Neha Okhandiar | Queen Mary University of London (QMUL)
Further information:
http://www.qmul.ac.uk

Further reports about: ability ageing damage fragments healthy injury proteins repair tendon

More articles from Health and Medicine:

nachricht Scientists identify spark plug that ignites nerve cell demise in ALS
25.08.2016 | Harvard Medical School

nachricht Recommended blood pressure targets for diabetes are being challenged
24.08.2016 | University of Gothenburg

All articles from Health and Medicine >>>

The most recent press releases about innovation >>>

Die letzten 5 Focus-News des innovations-reports im Überblick:

Im Focus: Streamlining accelerated computing for industry

PyFR code combines high accuracy with flexibility to resolve unsteady turbulence problems

Scientists and engineers striving to create the next machine-age marvel--whether it be a more aerodynamic rocket, a faster race car, or a higher-efficiency jet...

Im Focus: X-ray optics on a chip

Waveguides are widely used for filtering, confining, guiding, coupling or splitting beams of visible light. However, creating waveguides that could do the same for X-rays has posed tremendous challenges in fabrication, so they are still only in an early stage of development.

In the latest issue of Acta Crystallographica Section A: Foundations and Advances , Sarah Hoffmann-Urlaub and Tim Salditt report the fabrication and testing of...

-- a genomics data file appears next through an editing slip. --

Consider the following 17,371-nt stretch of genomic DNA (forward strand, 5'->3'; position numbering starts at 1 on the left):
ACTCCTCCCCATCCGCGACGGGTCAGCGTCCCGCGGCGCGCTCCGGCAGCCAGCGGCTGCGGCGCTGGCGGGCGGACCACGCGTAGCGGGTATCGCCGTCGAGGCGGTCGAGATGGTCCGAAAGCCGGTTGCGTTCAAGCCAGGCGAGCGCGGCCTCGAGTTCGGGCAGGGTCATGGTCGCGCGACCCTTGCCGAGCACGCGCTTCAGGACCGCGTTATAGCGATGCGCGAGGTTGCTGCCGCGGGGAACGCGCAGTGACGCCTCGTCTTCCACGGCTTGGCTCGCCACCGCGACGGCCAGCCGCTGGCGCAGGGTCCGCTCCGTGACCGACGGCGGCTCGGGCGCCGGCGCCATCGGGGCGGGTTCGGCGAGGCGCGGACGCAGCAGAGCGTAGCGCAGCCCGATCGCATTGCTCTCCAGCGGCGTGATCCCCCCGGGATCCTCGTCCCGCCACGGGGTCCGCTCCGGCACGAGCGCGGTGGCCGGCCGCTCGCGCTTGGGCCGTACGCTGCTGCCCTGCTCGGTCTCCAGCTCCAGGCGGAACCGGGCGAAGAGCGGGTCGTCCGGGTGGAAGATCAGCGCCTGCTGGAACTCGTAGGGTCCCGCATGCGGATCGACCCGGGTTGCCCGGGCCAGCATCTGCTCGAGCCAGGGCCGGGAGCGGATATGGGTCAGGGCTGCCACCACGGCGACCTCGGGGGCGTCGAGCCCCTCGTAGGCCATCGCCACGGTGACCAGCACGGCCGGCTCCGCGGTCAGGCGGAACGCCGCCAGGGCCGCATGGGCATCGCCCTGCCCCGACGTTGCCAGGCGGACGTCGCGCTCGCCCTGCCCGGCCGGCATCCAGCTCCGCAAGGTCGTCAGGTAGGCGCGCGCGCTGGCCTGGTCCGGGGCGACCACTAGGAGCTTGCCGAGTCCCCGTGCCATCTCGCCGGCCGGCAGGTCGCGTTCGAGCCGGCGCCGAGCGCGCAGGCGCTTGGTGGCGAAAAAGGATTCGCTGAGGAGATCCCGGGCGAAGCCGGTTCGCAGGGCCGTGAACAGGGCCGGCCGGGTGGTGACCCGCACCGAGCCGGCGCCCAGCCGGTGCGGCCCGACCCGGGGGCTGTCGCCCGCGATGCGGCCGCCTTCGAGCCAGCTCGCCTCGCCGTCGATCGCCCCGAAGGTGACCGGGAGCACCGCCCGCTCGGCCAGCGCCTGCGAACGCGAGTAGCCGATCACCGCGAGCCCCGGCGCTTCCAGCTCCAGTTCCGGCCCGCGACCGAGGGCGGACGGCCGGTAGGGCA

Im Focus: Piggyback battery for microchips: TU Graz researchers develop new battery concept

Electrochemists at TU Graz have managed to use monocrystalline semiconductor silicon as an active storage electrode in lithium batteries. This enables an integrated power supply to be made for microchips with a rechargeable battery.

Small electrical gadgets, such as mobile phones, tablets or notebooks, are indispensable accompaniments of everyday life. Integrated circuits in the interiors...

Im Focus: UCI physicists confirm possible discovery of fifth force of nature

Light particle could be key to understanding dark matter in universe

Recent findings indicating the possible discovery of a previously unknown subatomic particle may be evidence of a fifth fundamental force of nature, according...

Im Focus: Wi-fi from lasers

White light from lasers demonstrates data speeds of up to 2 GB/s

A nanocrystalline material that rapidly makes white light out of blue light has been developed by KAUST researchers.

All Focus news of the innovation-report >>>

Anzeige

Anzeige

Event News

The energy transition is not possible without Geotechnics

25.08.2016 | Event News

New Ideas for the Shipping Industry

24.08.2016 | Event News

A week of excellence: 22 of the world’s best computer scientists and mathematicians in Heidelberg

12.08.2016 | Event News

 
Latest News

Spherical tokamak as model for next steps in fusion energy

25.08.2016 | Power and Electrical Engineering

Scientists identify spark plug that ignites nerve cell demise in ALS

25.08.2016 | Health and Medicine

Secure networks for the Internet of the future

25.08.2016 | Information Technology

VideoLinks
B2B-VideoLinks
More VideoLinks >>>